The race for your groceries: Is this the end of the weekly shop?

Nov 17, 2021 |2 min read
groceries fruit

Living in London, it’s hard not to notice the onslaught of new instant grocery delivery companies fighting for a slice of your grocery budget. Backed by major OOH advertising and direct marketing campaigns, on-demand grocery brands such as Gorrilas, Weezy, Getir, Zapp and more are competing to acquire new loyal customers in the on-demand retail space. These relatively new companies promise to deliver small orders of groceries in as little as 10 minutes, via hyper-local warehouse hubs, from which bike and moped riders pick, pack and bring your order to you. They’re fighting for a share of the £205bn UK grocery market, banking on the ever-increasing numbers of Brits who are happy to buy their food online. Even in 2019, before the coronavirus pandemic pushed many to try online grocery for the first time, 30% of Brits were shopping for their groceries online at least some of the time, double the 15% doing so a decade before.

The new instant grocery brands are betting on the 'need for now'; a consumer dynamic where there are increasing expectations of super-fast delivery, and the normalisation of the idea that when I want something, I can get it right now. The rise and rise of Amazon Prime is a key factor in this. People are increasingly used to being able to pay a premium for the convenience of not having to go out, but still getting their stuff just as quickly as before. Bye bye weekly shop, hello getting what I want, the minute I want it.


The battleground for market share

As this new way of shopping gains traction, a highly promo-led market has sprung up around it, as investors inject money into competing apps in order to win customers early on in the adoption curve. “I'm OBSESSED. I fully bought into the discounts they provide (and continue to offer - £10 off a £20 order?!) and now I'm hooked”, one colleague told me. The deals are almost too good to be true; last week Getir offered £10 off when spending £11, making my Sunday brunch order almost free of charge. There’s no profit margin here; much like the early days of Uber, all the companies are fighting for the largest share of customers to make themselves an attractive investment option, to win customers via enticing deals, hook them in, and make profit in the long run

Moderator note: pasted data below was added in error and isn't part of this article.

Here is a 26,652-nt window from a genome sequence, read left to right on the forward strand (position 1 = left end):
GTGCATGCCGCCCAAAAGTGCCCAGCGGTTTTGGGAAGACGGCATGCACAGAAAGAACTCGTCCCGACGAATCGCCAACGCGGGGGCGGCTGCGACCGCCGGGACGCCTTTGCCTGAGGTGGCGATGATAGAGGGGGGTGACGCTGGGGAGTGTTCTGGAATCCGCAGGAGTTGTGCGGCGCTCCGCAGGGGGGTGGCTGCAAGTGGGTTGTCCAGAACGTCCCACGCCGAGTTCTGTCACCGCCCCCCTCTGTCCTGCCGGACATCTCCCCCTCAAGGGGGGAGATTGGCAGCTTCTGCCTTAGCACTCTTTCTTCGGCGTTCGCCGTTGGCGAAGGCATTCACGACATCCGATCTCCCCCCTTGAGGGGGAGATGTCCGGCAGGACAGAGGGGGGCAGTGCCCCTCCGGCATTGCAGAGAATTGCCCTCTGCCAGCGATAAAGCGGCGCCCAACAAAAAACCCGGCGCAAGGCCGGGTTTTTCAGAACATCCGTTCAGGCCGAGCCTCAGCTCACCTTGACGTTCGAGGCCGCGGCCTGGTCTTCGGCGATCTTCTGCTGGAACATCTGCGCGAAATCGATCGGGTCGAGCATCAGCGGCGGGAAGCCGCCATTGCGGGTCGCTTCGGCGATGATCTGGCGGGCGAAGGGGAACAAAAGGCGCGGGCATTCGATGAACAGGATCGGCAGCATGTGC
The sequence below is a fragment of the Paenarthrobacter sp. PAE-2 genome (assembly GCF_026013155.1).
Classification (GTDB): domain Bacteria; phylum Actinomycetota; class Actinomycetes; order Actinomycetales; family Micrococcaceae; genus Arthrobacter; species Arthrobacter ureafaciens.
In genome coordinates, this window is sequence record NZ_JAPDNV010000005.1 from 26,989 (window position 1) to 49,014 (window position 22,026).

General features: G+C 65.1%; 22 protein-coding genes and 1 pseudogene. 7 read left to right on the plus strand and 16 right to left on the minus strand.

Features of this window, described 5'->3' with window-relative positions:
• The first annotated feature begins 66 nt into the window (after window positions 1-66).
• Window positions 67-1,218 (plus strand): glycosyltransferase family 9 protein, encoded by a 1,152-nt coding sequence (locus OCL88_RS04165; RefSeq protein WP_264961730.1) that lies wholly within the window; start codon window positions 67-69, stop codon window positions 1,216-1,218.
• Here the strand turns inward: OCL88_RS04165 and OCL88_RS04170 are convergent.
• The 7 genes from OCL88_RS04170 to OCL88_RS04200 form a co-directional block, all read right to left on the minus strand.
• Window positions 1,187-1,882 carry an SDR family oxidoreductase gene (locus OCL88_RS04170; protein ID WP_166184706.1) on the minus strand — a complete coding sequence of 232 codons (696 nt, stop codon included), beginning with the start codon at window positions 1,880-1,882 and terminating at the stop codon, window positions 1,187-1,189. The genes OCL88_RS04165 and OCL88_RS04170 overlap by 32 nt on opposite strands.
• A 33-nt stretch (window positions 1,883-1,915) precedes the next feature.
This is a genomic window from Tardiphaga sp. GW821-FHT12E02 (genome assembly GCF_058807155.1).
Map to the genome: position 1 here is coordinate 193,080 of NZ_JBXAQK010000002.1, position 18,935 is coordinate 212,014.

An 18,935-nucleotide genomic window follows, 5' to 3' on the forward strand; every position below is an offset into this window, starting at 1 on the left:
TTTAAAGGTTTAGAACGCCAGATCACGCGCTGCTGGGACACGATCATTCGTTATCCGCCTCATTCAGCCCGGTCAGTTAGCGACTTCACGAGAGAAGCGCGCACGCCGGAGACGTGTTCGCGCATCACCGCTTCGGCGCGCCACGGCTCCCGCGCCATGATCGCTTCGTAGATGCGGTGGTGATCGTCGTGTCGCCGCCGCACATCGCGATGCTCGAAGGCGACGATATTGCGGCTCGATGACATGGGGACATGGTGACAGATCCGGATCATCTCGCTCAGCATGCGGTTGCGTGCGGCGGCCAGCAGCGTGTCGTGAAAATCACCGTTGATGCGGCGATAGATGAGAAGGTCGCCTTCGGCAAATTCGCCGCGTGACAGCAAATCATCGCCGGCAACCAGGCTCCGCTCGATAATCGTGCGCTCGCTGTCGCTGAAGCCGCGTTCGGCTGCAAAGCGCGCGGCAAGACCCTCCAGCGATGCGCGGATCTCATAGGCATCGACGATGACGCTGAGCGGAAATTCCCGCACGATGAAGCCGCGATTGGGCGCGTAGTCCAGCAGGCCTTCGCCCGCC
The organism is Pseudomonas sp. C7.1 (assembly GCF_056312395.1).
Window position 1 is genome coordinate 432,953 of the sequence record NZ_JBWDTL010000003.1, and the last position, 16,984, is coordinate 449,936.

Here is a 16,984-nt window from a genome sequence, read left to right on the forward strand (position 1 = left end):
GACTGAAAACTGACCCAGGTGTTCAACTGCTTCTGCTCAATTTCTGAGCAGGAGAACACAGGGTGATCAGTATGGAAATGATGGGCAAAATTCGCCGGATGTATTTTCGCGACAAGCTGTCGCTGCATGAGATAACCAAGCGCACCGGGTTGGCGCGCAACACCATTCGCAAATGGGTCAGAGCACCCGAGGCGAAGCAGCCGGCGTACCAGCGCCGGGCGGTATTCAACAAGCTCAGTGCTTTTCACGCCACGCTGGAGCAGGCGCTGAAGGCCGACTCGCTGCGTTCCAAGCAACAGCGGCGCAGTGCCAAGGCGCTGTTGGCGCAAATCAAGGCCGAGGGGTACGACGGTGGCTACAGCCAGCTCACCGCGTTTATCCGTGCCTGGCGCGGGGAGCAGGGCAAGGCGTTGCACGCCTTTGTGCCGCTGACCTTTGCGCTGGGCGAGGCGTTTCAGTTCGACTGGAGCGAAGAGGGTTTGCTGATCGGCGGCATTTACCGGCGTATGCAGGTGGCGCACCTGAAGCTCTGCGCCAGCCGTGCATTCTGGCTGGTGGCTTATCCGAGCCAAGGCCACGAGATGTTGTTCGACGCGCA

Financial Times | Grocery Delivery App Download in UK | Source

Groceries delivery graphs

Financial Times analysis shows that app downloads leapt up during the first half of 2021 during lockdown; now we are entering the colder, darker nights, some are recruiting new users again.

In such a promotion-led market, developing deep consumer loyalty is going to be challenging. Audiences are downloading multiple apps to chase the best promos, leading to disloyal brand relationships. It’s OK for now, as investors continue to put money into the industry as it booms, but brands need to be thinking long-term about their distinctiveness and differentiation against the rest of the pack in order to build customer loyalty and survive long-term. With a similar product offer, developing a strong brand identity through distinctive assets like colours, logos, and tone of voice is key to get right at this stage to grow share of mind as the market matures, and lock in a loyal customer base. With so many brands competing in the on-demand grocery space, keeping on top of consumer needs and growing trends, negotiating exclusive brand deals and attractive product bundling could also be ways to carve out a niche in a crowded market. Outside of brand, they also need to have exceptional user experience so that customers’ journey through the app is smooth, easy and quick. 


Speed vs. choice